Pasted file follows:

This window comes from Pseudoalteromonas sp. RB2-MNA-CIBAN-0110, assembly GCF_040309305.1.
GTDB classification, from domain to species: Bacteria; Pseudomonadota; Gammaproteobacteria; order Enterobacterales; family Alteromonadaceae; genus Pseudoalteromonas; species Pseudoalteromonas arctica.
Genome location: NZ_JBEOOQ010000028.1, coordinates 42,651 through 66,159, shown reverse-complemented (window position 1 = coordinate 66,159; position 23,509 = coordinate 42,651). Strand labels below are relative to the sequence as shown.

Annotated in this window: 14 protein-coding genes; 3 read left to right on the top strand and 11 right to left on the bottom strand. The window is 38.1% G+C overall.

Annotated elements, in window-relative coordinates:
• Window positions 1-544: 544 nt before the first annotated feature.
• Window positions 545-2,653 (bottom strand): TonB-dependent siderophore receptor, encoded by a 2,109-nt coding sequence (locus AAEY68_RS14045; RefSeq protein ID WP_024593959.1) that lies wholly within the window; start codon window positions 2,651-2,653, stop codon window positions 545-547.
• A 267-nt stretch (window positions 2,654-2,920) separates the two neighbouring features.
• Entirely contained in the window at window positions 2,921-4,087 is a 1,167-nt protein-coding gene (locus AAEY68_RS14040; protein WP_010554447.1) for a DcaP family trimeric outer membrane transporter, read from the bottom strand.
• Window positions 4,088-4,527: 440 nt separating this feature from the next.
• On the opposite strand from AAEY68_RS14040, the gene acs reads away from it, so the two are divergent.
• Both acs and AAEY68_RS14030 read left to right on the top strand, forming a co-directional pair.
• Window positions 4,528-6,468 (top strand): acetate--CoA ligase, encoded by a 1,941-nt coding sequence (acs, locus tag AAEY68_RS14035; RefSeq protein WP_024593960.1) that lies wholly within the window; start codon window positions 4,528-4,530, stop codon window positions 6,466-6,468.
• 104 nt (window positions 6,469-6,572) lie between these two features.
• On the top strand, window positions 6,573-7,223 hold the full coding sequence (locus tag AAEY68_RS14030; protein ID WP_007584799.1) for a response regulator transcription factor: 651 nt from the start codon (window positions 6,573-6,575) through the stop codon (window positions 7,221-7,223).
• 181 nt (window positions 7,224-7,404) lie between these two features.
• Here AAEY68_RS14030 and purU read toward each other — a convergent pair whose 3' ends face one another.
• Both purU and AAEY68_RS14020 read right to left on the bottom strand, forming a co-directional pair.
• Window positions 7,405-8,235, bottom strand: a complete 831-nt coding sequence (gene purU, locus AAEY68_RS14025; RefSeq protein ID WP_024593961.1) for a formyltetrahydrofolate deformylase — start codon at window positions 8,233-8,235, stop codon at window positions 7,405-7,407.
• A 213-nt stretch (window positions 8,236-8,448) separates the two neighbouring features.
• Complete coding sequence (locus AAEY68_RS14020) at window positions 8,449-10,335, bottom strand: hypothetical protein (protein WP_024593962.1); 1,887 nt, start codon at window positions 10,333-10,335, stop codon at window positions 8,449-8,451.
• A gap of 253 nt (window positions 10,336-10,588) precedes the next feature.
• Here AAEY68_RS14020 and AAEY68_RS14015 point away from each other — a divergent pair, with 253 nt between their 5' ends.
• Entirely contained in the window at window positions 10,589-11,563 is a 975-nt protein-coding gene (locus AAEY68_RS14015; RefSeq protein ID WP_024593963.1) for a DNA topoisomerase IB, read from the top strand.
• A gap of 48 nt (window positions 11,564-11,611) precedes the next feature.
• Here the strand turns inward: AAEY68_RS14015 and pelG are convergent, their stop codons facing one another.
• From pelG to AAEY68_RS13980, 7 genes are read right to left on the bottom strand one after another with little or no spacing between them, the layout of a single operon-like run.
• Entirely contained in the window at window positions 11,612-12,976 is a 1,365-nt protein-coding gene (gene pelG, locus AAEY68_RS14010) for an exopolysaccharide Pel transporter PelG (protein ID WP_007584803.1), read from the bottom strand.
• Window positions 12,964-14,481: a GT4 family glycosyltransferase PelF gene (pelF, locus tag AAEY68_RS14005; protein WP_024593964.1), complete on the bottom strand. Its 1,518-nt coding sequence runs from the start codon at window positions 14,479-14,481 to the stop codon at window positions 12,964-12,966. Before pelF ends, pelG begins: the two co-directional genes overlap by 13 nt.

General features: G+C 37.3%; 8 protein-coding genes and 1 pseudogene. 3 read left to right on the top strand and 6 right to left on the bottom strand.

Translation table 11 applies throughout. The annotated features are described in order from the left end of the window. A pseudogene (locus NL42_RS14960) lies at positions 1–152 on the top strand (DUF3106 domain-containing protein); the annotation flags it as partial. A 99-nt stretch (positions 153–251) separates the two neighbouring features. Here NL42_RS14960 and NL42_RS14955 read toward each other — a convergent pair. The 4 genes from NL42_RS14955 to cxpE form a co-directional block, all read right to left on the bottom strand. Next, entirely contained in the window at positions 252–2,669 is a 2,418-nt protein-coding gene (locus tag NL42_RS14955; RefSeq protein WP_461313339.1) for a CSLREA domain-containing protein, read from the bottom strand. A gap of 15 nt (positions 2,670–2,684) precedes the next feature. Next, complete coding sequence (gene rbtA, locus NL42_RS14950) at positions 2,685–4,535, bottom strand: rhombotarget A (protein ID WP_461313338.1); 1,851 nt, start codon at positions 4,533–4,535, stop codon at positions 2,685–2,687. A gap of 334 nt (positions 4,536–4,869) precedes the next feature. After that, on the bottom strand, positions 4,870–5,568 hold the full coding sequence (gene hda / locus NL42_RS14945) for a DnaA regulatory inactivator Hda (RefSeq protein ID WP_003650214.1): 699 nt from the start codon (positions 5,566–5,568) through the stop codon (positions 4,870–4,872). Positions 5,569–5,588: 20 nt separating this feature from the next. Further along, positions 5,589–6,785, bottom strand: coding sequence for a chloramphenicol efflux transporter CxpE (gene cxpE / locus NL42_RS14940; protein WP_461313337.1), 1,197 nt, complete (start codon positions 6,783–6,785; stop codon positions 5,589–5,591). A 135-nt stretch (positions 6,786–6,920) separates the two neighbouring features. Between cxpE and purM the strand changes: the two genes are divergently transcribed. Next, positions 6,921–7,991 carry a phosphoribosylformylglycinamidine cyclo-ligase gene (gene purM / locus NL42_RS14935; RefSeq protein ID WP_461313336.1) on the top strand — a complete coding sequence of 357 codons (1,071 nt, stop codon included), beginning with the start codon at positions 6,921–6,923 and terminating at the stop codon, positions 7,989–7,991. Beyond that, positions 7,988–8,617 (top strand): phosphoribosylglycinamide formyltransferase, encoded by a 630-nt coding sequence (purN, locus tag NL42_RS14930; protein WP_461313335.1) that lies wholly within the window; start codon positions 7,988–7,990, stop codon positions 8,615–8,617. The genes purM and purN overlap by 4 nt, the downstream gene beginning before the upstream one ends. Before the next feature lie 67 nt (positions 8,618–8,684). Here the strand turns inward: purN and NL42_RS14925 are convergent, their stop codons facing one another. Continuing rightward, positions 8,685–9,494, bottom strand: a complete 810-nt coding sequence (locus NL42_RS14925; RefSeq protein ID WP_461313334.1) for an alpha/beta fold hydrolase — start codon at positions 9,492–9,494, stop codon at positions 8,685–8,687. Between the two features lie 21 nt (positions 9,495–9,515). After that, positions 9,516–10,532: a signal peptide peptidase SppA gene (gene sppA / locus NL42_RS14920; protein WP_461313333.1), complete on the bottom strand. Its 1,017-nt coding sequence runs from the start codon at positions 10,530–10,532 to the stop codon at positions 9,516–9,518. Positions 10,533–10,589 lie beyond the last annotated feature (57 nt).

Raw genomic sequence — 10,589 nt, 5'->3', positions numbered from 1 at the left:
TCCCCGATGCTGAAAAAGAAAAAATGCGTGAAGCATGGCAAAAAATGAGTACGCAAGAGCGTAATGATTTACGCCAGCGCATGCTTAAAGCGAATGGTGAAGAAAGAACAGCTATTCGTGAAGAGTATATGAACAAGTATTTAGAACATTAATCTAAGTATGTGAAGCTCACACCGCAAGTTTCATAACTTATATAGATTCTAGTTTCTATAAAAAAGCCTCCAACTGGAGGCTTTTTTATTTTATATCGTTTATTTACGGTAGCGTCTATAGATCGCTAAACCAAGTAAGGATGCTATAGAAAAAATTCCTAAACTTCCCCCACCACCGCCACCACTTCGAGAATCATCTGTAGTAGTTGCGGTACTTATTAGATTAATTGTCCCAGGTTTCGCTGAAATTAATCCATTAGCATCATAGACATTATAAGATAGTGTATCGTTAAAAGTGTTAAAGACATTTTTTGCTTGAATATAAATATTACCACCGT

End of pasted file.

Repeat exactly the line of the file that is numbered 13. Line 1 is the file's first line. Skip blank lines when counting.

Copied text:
• Window positions 4,528-6,468 (top strand): acetate--CoA ligase, encoded by a 1,941-nt coding sequence (acs, locus tag AAEY68_RS14035; RefSeq protein WP_024593960.1) that lies wholly within the window; start codon window positions 4,528-4,530, stop codon window positions 6,466-6,468.